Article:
Prolific Faults: Watchdog Claims These Popular Cars Need To Be Recalled

A consumer watchdog is calling on the manufacturers of some of Britain’s favourite cars to recall their models, citing ‘prolific’ faults…

Watchdog Wants Extensive Car Recalls 

The consumer watchdog Which? is calling on car manufacturers to issue recalls for their cars; many of which, it claims, have ‘prolific’ faults. A survey of 47,013 car owners discovered that certain models often have a major problem frequently cited by owners. These ranged from broken fuel systems to flawed batteries. Which? claims the results represent “a weakness in the manufacturing process that should be addressed immediately”.

Seven Models With ‘Prolific’ Faults Were Identified…

1) Nissan Pulsar

2) Nissan Qashqai

3) Nissan Juke

4) Range Rover Velar

5) Range Rover Sport

6) Tesla Model S

7) BMW 5 Series Touring

Three of these, the Qashqai, Model S and 5 Series were found to have the same problems that the survey exposed last year. The Qashqai has the highest breakdown rate for cars aged  less than three years old; with 21% of drivers saying they needed to replace their batteries in the first year. Around 28% of Pulsar owners reported battery issues when their cars were aged between three and eight years old. Meanwhile, 20% of Juke owners reported problems with their cars’ fuel systems. Nissan said that it had recently changed its battery supplier and had offered 35,000 Qashqai owners a free update.

Owners of the Tesla Model S, which costs around £50,000, reported issues with their pop-up door handles in cars aged three to eight years. For JLR owners, problems seemed to concern software; with 21% of Range Rover Velar and 17% of Range Rover Sport owners reporting faults in cars up to three years old. For owners of the BMW 5 series, most faults concerned suspension systems.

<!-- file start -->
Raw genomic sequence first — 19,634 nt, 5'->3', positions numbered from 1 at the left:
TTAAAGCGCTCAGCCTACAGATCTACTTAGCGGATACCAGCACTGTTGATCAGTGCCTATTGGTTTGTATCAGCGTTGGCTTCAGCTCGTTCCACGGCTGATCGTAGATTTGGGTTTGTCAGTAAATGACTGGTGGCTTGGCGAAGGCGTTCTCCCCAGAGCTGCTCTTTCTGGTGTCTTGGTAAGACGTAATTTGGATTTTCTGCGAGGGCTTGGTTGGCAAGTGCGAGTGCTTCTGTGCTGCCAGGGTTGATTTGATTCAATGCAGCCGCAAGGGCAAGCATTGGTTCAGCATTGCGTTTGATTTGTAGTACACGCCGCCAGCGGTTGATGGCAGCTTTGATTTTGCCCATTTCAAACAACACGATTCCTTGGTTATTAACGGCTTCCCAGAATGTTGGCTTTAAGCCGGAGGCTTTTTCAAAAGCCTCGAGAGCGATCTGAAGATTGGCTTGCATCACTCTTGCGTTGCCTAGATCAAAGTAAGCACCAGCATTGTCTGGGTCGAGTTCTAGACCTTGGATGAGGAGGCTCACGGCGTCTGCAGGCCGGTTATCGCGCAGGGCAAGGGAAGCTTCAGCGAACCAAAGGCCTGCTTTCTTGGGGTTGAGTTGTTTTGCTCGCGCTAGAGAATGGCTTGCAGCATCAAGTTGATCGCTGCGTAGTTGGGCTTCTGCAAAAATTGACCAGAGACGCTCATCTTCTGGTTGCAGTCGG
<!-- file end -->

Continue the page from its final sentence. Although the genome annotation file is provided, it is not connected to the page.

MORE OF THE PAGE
Car-Owners Foot The Bill 

For Harry Rose, editor of Which? Magazine, it’s unacceptable that car-owners are footing the bill for manufacturer faults. He said, “It is completely unacceptable that these trusted car brands continue to take customer cash without fixing these widespread faults, many of which are already well-known thanks to our comprehensive survey of UK motorists”. He added, “currently, car owners will have to foot the bill for faults once their car goes out of warranty, but it is not right for anyone to have to pay for production mistakes that these manufacturers are aware of”.

In response to the survey, Tesla claimed that all of its vehicles are quality checked before leaving the factory. It also stressed that its warranty would cover faults, including those that affected door handles, for up to four years. A spokesperson for Jaguar Land Rover said the company took software faults “seriously”. They did stress, however, that they felt the survey wasn’t representative of most customer experiences. Finally, BMW released a statement advising affected drivers to get in touch. It said, “we encourage any dissatisfied Which? reader, whether they participated in this survey or not, to contact BMW UK on 0370 505 0160, making reference to Which?, so that we can investigate their concerns”.

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